The Observer took a spin through Chester, a wee town in Crawford County, last Sunday, trying to remember what it was we'd once known about it.
Our Google search Monday failed to turn up any famous incident. But what we could find was astonishing, a mountain of facts. For example: Historical tornado activity there is less than the average in Arkansas but “95 percent greater than the overall U.S. average.” The Chester Water Works had a few violations in 2002, thanks to a little coliform creeping in, and the average age of the homes there is higher than the state average. An astonishingly keen Joint Auditing Committee found that $75.22 in state turnback funds for the streets weren't deposited in the Street Fund in 2004.
There were percentages for divorce, race, household size. Because there are only 99 people living in Chester, some of this data could get pretty personal. For instance, 2 percent are of French ancestry, and that means two folks in town, and surely everyone knows who they are. Another 3 percent are Dutch and 6 percent are German. We can't envision much sectarian warfare there, though, no fist fights on Front Avenue, the main drag. There are also 2.9 lesbians in Chester, Census data shows. We figure everyone knows who they are, too, and nobody cares about that either. We're not sure they're so happy about whoever pocketed the $75 for the Street Fund.
Our own census of Chester found 14 sleeping dogs (seven in one yard, next to a sign stuck in a tire that read “Beware the Dog”) and a sleeping cat, a slumber number high enough that our teen-ager proclaimed if we saw one more we probably ought to get out of town fast. But the wide-awake rooster — in a cage on the porch of the Chester Mercantile store, a one-story stone affair — was our canary in the mine, so we stopped and bought a cherry Coke.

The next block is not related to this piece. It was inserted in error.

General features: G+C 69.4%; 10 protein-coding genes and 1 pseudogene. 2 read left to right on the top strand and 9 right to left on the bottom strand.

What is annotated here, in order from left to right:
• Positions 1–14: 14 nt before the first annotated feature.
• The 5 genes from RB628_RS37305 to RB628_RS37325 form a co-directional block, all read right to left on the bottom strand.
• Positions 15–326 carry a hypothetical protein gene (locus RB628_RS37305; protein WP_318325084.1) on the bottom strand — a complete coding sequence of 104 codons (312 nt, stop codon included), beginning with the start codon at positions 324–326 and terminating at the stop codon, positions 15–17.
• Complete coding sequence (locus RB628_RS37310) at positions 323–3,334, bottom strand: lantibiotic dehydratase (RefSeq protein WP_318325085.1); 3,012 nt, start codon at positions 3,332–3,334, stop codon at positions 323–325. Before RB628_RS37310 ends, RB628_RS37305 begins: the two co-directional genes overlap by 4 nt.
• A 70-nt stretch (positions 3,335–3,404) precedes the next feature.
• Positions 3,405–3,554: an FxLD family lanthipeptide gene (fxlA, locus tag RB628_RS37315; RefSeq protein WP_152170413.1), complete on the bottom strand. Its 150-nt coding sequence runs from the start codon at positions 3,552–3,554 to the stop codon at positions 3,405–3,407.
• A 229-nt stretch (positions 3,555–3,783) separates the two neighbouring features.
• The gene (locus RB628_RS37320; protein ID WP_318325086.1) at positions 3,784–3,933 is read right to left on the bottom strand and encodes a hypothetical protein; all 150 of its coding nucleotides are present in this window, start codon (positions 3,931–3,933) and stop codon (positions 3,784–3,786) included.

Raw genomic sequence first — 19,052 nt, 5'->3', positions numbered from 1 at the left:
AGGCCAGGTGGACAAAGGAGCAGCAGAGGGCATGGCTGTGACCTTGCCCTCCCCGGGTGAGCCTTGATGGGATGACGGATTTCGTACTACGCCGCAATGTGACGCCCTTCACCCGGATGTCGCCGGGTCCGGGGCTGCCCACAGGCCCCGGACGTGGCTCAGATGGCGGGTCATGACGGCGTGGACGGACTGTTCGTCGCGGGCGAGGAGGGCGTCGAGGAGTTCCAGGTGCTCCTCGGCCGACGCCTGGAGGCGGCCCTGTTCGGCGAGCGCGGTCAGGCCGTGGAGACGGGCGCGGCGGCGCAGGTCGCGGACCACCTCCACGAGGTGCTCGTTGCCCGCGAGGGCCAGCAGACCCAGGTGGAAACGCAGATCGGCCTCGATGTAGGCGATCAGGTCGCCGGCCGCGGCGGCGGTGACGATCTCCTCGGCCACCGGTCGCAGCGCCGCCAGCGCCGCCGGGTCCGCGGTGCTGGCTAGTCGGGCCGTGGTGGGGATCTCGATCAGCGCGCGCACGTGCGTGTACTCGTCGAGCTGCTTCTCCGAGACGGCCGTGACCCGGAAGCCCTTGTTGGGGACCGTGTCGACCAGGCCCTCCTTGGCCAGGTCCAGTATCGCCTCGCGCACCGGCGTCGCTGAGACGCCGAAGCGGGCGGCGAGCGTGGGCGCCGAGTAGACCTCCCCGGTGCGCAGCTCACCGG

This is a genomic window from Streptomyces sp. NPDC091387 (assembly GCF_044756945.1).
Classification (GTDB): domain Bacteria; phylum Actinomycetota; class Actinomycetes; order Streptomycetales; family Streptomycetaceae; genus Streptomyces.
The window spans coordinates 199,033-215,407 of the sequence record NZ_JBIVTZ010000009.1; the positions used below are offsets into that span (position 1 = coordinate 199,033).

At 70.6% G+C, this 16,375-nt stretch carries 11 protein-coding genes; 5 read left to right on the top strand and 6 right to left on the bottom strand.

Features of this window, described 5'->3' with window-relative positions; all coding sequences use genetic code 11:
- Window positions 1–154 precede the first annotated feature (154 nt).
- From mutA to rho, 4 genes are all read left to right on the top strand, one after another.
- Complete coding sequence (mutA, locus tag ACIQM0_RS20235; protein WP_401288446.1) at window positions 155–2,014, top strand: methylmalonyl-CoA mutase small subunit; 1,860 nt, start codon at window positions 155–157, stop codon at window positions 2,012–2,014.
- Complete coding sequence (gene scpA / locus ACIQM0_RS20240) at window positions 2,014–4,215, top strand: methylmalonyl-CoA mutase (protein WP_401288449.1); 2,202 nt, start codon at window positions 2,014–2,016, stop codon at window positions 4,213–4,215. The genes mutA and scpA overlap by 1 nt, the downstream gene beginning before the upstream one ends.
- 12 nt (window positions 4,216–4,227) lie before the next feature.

In all, we counted 20 dogs, five cats, a rooster and a great blue heron in a ditch, or one animal for every 3.6 residents of Chester.
The Observer has always been a big ol' lummox, and ever since we turned one of our aunt's new and much treasured faux-Windsor chairs into a pile of nicely varnished kindling at the age of 14, we've learned to take it easy on other people's furniture. At home, all our furnishings are somewhere between U.S. Government Issue and two cinderblocks with a board across them. When traveling, especially to the homes of friends and loved ones, we avoid spindly furniture like the plague, and have made a habit of slowly lowering the ol' tush into a chair as if there was a bomb under the seat.
Over the weekend, however, The Observer got a reminder that you can't outrun the laws of physics forever. While visiting a friend's place of bid'ness, we chanced to sit on a wooden bench just outside the door. It was a really nice bench; curvy, held together with brass hardware and made of some exotic wood that smelled like the inside of a cigar box.
It wasn't as if we took a running leap at the thing. Nonetheless, one second, The Observer was parked on a sturdy and well-made bench. The next second, there was a dry rending sound like a cough and we found ourselves sitting in a pile of chopsticks. If someone had been there to film the moment, it probably would have looked like one of those high-speed videos of a drop of milk splashing on a flat surface — with The Observer as the milk drop (or should that be: the last moments of the Hindenberg? Oh the humanity).
Few times in The Observer's life have we felt so hang-dog guilty. We offered to pay, but were refused. The best we can do, then, is offer up the above confession. In lieu of a spiritual adviser, we'll prescribe our own penance: four Our Fathers, light a candle for Our Blessed Lady of Mortise and Tenon Joinery and lay off the damn cupcakes.